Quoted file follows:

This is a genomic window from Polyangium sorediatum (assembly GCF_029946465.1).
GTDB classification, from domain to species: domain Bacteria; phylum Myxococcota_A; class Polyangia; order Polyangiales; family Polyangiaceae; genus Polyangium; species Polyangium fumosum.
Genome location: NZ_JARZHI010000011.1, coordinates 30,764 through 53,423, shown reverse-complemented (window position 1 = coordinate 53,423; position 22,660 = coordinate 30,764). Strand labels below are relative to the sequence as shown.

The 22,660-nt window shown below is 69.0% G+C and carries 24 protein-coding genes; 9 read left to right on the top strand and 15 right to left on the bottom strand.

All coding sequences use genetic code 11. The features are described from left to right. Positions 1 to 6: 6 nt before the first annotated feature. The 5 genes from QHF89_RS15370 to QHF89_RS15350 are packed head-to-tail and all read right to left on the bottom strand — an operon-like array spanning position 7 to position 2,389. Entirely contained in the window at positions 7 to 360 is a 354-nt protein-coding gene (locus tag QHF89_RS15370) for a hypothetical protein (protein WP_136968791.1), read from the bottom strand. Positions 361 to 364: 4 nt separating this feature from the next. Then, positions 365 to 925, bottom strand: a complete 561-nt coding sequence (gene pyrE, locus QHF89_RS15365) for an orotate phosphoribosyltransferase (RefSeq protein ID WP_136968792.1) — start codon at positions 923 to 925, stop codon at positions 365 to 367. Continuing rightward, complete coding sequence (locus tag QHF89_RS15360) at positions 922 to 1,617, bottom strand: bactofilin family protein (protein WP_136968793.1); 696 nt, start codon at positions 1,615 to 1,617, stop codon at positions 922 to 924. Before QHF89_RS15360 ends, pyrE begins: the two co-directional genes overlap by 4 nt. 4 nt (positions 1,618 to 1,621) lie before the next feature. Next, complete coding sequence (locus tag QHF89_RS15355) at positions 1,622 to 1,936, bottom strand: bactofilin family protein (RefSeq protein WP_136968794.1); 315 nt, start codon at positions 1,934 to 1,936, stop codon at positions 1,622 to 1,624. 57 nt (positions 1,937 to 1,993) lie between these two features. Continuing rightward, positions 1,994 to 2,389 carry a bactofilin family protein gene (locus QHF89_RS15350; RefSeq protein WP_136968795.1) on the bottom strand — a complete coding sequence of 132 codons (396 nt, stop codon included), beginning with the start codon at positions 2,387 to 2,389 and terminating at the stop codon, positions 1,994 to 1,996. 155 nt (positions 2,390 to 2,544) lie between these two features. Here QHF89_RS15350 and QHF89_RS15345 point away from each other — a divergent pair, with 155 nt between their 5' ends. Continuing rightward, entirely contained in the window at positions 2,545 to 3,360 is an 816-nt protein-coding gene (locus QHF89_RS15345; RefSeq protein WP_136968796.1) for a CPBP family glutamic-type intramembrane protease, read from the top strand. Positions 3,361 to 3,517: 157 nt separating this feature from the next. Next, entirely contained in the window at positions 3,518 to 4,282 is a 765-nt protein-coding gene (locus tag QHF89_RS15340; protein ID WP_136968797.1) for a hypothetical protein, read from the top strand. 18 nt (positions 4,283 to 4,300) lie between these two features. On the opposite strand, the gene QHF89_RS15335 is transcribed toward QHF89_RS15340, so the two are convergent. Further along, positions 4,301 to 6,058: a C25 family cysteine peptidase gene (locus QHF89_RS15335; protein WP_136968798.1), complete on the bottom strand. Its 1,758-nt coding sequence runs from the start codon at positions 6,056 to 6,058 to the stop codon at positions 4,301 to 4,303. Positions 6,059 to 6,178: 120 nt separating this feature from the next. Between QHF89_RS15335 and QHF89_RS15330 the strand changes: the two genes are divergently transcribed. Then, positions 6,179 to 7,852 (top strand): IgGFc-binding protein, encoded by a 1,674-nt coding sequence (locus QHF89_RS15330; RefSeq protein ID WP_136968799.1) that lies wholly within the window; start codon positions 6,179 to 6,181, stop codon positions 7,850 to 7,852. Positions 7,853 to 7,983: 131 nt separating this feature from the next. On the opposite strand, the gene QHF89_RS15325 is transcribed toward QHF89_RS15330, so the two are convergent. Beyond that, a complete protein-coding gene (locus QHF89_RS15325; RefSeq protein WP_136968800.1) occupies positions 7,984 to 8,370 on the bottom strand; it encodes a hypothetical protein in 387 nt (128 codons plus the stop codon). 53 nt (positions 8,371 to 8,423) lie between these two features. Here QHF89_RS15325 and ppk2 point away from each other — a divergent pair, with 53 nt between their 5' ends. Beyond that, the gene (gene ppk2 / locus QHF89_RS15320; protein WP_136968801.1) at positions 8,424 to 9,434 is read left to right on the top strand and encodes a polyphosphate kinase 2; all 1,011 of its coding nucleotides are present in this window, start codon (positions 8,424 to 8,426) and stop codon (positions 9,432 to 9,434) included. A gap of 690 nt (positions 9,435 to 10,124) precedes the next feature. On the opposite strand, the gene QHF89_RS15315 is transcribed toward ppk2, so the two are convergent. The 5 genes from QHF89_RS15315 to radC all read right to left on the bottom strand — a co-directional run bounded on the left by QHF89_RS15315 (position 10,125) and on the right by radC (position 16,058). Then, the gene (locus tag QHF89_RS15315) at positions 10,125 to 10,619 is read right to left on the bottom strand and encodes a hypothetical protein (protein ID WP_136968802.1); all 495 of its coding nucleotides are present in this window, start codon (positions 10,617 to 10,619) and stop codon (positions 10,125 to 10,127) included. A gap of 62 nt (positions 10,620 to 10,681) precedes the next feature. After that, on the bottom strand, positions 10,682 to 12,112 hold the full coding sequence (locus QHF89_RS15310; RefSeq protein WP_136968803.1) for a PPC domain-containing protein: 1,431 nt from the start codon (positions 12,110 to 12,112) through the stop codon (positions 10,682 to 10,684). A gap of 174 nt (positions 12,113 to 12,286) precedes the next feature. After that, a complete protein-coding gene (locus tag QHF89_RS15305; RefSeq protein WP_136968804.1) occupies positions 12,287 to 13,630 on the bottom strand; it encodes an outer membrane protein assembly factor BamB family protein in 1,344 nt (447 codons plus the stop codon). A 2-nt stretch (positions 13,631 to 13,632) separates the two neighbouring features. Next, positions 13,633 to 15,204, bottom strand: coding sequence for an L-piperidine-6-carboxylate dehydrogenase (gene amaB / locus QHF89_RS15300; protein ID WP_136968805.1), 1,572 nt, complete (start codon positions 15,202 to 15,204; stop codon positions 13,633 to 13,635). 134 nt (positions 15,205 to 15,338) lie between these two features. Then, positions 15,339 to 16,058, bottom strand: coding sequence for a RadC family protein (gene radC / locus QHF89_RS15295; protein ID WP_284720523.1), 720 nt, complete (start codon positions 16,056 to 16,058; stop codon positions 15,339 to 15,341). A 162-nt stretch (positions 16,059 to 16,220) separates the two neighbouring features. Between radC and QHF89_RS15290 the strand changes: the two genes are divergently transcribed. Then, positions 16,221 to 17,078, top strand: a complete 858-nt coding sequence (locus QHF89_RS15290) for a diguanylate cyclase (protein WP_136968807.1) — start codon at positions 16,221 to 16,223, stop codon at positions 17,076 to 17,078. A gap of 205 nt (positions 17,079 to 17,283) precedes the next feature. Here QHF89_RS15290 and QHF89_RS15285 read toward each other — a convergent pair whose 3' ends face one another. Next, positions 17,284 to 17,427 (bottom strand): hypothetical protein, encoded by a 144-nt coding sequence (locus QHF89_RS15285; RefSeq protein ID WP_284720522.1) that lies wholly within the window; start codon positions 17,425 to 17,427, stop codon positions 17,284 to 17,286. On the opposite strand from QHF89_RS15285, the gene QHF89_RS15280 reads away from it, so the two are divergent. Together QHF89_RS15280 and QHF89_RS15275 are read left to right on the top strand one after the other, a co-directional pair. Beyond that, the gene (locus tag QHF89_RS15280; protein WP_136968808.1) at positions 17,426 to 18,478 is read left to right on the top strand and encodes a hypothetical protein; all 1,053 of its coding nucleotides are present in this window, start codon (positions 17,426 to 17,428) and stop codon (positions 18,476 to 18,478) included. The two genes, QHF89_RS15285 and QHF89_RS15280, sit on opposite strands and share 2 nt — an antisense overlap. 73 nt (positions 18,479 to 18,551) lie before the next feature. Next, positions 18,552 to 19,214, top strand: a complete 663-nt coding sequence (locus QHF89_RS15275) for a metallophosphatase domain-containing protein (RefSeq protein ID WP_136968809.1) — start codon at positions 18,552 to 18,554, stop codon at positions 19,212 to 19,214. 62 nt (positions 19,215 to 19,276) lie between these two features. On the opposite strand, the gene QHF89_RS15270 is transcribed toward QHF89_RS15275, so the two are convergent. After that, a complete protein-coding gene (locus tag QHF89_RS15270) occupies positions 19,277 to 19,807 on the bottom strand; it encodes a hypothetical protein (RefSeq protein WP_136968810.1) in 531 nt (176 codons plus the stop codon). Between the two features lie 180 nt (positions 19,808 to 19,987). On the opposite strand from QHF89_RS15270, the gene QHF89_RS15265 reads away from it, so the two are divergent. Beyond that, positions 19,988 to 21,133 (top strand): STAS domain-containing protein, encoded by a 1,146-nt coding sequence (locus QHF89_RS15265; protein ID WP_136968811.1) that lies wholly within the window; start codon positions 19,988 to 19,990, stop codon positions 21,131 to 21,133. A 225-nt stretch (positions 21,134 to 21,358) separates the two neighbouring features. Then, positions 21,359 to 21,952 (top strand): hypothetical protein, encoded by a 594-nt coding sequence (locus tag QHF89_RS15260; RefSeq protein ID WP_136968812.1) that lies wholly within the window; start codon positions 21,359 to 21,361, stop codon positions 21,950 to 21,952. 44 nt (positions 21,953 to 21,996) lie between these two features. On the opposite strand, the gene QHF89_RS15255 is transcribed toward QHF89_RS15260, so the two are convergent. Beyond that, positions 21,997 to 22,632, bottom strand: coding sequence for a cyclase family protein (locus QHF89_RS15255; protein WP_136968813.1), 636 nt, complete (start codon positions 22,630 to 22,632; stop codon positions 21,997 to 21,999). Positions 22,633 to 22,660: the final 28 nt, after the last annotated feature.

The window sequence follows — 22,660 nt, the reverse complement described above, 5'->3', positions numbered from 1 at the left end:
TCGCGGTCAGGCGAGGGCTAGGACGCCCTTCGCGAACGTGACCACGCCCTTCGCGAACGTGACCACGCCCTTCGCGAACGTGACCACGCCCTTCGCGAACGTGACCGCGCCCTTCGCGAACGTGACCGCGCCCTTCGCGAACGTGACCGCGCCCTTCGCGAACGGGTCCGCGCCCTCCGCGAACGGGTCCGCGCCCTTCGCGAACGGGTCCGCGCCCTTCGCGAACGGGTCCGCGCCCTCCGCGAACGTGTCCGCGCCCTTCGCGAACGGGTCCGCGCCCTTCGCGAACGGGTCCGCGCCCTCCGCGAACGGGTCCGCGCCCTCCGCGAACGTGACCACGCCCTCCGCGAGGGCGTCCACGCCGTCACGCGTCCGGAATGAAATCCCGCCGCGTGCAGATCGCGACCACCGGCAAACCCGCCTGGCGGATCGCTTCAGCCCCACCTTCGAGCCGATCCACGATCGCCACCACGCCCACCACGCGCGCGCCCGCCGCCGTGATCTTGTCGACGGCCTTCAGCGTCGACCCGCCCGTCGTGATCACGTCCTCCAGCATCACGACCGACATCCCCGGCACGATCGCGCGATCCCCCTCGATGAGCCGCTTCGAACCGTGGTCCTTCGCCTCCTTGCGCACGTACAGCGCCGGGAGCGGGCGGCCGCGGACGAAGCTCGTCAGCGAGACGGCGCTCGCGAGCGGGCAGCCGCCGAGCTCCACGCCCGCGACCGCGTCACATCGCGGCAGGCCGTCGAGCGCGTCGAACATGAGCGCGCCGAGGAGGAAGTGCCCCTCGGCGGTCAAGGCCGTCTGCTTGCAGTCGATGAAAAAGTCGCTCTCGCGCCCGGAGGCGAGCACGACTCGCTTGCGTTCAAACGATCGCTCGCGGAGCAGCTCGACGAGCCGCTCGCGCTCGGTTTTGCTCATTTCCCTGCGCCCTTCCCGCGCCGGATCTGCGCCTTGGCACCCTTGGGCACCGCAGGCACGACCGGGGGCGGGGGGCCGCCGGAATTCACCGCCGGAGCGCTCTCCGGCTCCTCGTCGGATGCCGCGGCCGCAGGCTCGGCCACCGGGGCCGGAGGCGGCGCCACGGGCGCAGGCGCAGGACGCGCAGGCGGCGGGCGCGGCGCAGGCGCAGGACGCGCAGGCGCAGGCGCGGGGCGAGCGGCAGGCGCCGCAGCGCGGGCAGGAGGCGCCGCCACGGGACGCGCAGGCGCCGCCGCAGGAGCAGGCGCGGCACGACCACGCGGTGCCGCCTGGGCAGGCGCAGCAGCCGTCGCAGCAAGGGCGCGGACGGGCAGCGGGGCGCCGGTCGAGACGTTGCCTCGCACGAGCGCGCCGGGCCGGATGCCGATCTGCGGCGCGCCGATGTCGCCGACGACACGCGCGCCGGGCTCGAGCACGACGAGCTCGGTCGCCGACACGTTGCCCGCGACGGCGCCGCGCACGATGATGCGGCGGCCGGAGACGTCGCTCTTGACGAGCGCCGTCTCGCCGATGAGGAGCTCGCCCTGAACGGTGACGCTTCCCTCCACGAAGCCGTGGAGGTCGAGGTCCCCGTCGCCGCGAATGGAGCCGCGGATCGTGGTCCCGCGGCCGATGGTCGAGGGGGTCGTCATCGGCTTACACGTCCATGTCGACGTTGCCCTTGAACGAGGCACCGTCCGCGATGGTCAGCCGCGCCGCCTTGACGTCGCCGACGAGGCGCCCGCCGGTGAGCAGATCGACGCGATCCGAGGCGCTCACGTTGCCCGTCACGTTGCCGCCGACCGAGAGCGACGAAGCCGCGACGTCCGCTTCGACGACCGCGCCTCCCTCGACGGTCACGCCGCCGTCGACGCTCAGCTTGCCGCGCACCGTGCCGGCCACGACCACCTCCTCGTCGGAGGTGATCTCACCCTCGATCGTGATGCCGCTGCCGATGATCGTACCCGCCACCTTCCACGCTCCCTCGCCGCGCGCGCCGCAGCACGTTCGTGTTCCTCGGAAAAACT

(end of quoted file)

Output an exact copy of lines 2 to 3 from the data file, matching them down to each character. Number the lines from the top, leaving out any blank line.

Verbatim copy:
GTDB classification, from domain to species: domain Bacteria; phylum Myxococcota_A; class Polyangia; order Polyangiales; family Polyangiaceae; genus Polyangium; species Polyangium fumosum.
Genome location: NZ_JARZHI010000011.1, coordinates 30,764 through 53,423, shown reverse-complemented (window position 1 = coordinate 53,423; position 22,660 = coordinate 30,764). Strand labels below are relative to the sequence as shown.